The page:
My wife and I kept asking anyone we knew…how would we know when it was time to put him to rest? Well, he told us.

Kilgore got up twice that night, went out into the yard, slowly, but surely. But then came the morning. Almost two days now without food or water. And when it came time for him to go outside, he made it through the door, but had to lie down after only a few steps. He couldn’t get up. We knew…

We had already made an appointment at the vet for Saturday morning. Originally for a check up to see if there was anything else we could do. But now I needed to call them, and change the appointment until late in the day. The last appointment of the day.

He couldn’t really walk, so I carried my friend out to my Jeep and laid him down in the back. And, the three of us took his final ride. My wife sat in the back with him, as I went into the vet office to make sure everything was ready. Then I carried him in and laid him on the table.

After a while the vet came in an asked if we were ready. No, how could anyone ever be ready? But I knew he was in pain, I knew he was so tired, and I certainly didn’t want that thing inside of him to burst.

He lay, as he always did at night, two paws straight out in front, his chin resting perfectly centered between them. I squatted down so that I was nose-to-nose with my friend. He never took his eyes off me as the doctor administered the drug that would put him to sleep.

When his eyes finally closed, I kissed his head. Something he so hated until a few weeks ago. I’d always do it at night, and he rub at the top of his head with his paws as if I’d given him cooties, or something. It was a ritual. But he was wagging tail. And in my heart I always believed he was perhaps embarrassed in front of the other dogs, like why was I kissing his head in public?

But this would be the last time I’d get to kiss the top of Kilgore’s head.

Goodnight, my sweet prince, perhaps one day we’ll meet up on the other side.

(i.miss.you.)

(so.fucking.much.)

Remembering Casey

Seven years ago tonight, it was about 3 am, give or take, a few hours from now, we were awoken by frantic barking from our dog Kilgore Trout, who rarely if ever barked. I went downstairs to see what was wrong, and found our puppy Phoebe cowering under the kitchen table, and when I turned the corner I understood why.  Our oldest dog, our first, Casey, was lying dead in the living room. A little over twelve years of age she had just up and died in the middle of the night. Lying by the entrance to the dining room, in one of her favorite spots.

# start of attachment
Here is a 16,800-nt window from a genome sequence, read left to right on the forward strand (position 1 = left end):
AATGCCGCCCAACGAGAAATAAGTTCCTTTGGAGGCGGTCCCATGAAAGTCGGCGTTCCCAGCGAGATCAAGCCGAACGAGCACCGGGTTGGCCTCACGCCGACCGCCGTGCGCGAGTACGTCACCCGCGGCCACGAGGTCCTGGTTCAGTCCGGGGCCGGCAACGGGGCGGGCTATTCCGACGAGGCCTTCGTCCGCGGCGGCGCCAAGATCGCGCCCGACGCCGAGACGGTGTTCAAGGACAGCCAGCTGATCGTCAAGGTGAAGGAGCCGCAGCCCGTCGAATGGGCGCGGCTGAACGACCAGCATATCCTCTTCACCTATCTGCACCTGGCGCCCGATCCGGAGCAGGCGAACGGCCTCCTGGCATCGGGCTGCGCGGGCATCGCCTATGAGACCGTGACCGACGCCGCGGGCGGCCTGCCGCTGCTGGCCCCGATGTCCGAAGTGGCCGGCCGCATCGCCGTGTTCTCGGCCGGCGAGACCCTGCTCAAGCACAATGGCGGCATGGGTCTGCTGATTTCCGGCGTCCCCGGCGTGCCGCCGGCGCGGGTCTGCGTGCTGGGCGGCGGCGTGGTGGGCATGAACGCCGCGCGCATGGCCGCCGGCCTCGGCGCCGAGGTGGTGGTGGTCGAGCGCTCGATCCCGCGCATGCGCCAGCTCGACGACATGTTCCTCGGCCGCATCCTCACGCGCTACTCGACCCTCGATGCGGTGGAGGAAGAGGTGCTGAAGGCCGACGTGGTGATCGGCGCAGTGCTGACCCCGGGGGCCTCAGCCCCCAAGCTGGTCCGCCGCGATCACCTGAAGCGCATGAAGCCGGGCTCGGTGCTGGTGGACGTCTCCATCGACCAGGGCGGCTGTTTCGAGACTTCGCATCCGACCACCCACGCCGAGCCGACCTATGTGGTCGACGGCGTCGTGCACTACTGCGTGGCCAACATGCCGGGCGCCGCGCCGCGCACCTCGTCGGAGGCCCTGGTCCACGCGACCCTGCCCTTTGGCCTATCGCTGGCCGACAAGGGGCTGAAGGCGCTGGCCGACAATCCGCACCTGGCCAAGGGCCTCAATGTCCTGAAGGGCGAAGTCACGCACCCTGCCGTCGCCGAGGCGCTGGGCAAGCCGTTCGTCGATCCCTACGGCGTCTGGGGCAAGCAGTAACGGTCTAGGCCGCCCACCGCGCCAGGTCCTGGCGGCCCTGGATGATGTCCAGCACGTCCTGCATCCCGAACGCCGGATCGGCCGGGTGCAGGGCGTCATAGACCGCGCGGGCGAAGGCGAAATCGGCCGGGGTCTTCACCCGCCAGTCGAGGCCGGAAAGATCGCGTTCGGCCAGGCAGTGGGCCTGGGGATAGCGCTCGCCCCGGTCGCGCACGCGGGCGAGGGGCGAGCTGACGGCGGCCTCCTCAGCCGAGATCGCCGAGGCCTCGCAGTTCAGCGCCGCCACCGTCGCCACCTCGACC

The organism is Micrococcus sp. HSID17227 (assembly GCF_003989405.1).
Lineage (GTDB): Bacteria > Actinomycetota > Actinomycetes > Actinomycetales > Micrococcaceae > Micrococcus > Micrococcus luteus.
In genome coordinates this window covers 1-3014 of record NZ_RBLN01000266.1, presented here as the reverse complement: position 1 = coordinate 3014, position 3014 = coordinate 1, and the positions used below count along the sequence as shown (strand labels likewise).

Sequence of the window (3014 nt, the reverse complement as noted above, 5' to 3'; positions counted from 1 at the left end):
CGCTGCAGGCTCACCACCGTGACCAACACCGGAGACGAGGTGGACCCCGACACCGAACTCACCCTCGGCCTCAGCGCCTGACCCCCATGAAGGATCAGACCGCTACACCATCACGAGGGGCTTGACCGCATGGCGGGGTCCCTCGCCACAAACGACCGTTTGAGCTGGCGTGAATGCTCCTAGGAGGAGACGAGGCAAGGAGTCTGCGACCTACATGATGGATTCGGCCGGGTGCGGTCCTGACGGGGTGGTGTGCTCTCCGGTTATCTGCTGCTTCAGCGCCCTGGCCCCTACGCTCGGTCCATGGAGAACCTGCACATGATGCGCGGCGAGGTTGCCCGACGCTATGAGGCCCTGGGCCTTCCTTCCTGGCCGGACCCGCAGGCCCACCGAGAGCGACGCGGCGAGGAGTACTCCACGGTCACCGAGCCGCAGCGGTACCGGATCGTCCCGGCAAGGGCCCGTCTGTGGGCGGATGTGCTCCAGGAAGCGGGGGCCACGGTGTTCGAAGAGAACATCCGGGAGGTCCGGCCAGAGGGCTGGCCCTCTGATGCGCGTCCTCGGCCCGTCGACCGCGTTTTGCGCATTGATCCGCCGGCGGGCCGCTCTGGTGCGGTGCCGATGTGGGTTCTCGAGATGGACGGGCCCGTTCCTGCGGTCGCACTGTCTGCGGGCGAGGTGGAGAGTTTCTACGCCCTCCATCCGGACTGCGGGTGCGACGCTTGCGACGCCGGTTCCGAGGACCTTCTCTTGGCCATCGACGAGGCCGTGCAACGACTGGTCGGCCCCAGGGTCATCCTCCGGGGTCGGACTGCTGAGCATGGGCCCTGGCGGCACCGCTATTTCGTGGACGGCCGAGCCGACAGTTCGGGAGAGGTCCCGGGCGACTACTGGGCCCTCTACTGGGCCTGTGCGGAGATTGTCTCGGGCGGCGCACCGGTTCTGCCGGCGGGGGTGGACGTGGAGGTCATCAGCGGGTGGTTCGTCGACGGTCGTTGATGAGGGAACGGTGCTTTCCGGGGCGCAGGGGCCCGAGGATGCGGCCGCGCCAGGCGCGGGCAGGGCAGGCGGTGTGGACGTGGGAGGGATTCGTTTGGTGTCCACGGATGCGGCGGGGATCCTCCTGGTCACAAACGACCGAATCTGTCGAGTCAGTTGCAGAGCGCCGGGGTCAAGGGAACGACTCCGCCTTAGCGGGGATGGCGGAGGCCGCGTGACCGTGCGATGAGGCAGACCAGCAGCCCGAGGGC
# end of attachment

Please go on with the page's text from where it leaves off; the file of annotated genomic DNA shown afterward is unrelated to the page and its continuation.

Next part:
I do often think back to that day to see if there were any clues.  If I had missed anything.  I remember playing ball with her just the day before.  She ran and retrieved like the puppy she still was at heart.  Yet that morning of her death she was walking slowly.  But not slowly enough to cause concern, she was after all twelve.  That day I do remember giving her a treat, which she didn’t gobble right down.  In fact it took her a while to eat it.  And this was a dog who never turned down food.  I remember standing, suddenly worried.  Not eating was a bad sign, right?  But watching me, Casey suddenly gobbled the treat right down, and I was immediately relieved.  Had she sensed my panic?

That night, instead of jumping on the sofa to watch TV as she did on most nights, she sat on the floor by Kris’ feet.  She felt a little older than usual to us that night.   I remember even Kris saying that night, as she stroked Casey’s head, “I’m not ready for you to go.”

Casey really was out smartest child.  If she in fact had been human, and at times we certainly felt as if she was, she’d have been the one to graduate from Yale with more degrees than one could understand.  She knew when something was wrong, and she acted upon it immediately.  If you were sad, she was there right by your side, as if she knew what you were thinking.  She was protective.  I always believed if anyone came near us in a threatening manner she’d have died trying to protect us.  She even protected Kilgore once against another aggressive dog, taking that pooch, turning it on its back, and holding it there.  She ruled the roost when it came to the three dogs. She was without question the boss.  But still very much that little black snow-covered puppy whose photo I’ve published so many times (see banner above), even at twelve.  (How I adore that scowl in her face, even at eight weeks she knew it was silly to be outside in the snow for a silly photograph.)